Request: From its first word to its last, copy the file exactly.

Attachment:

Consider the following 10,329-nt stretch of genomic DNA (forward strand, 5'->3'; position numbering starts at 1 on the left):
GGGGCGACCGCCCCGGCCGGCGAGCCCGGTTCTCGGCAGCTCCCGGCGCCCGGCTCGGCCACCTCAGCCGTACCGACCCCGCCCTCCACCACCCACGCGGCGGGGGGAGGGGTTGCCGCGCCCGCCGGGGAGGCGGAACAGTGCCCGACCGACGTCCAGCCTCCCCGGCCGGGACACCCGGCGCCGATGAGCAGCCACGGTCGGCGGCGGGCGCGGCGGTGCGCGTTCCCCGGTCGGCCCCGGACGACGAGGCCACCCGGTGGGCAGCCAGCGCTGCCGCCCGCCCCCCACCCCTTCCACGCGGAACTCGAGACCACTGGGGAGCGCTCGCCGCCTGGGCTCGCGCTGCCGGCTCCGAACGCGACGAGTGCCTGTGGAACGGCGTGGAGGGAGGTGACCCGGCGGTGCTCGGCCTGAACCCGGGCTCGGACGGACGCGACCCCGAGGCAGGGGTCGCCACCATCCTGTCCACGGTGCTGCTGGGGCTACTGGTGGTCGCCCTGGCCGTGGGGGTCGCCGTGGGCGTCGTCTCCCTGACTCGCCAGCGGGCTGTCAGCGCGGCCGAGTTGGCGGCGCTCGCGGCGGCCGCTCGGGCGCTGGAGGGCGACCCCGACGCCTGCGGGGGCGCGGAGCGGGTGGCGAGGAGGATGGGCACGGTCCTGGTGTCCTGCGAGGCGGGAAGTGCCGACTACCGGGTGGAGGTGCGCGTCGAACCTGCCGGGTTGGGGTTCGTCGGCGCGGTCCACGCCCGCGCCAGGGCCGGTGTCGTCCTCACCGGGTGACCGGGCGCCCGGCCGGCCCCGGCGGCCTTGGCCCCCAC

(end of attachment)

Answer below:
Consider the following 10,329-nt stretch of genomic DNA (forward strand, 5'->3'; position numbering starts at 1 on the left):
GGGGCGACCGCCCCGGCCGGCGAGCCCGGTTCTCGGCAGCTCCCGGCGCCCGGCTCGGCCACCTCAGCCGTACCGACCCCGCCCTCCACCACCCACGCGGCGGGGGGAGGGGTTGCCGCGCCCGCCGGGGAGGCGGAACAGTGCCCGACCGACGTCCAGCCTCCCCGGCCGGGACACCCGGCGCCGATGAGCAGCCACGGTCGGCGGCGGGCGCGGCGGTGCGCGTTCCCCGGTCGGCCCCGGACGACGAGGCCACCCGGTGGGCAGCCAGCGCTGCCGCCCGCCCCCCACCCCTTCCACGCGGAACTCGAGACCACTGGGGAGCGCTCGCCGCCTGGGCTCGCGCTGCCGGCTCCGAACGCGACGAGTGCCTGTGGAACGGCGTGGAGGGAGGTGACCCGGCGGTGCTCGGCCTGAACCCGGGCTCGGACGGACGCGACCCCGAGGCAGGGGTCGCCACCATCCTGTCCACGGTGCTGCTGGGGCTACTGGTGGTCGCCCTGGCCGTGGGGGTCGCCGTGGGCGTCGTCTCCCTGACTCGCCAGCGGGCTGTCAGCGCGGCCGAGTTGGCGGCGCTCGCGGCGGCCGCTCGGGCGCTGGAGGGCGACCCCGACGCCTGCGGGGGCGCGGAGCGGGTGGCGAGGAGGATGGGCACGGTCCTGGTGTCCTGCGAGGCGGGAAGTGCCGACTACCGGGTGGAGGTGCGCGTCGAACCTGCCGGGTTGGGGTTCGTCGGCGCGGTCCACGCCCGCGCCAGGGCCGGTGTCGTCCTCACCGGGTGACCGGGCGCCCGGCCGGCCCCGGCGGCCTTGGCCCCCAC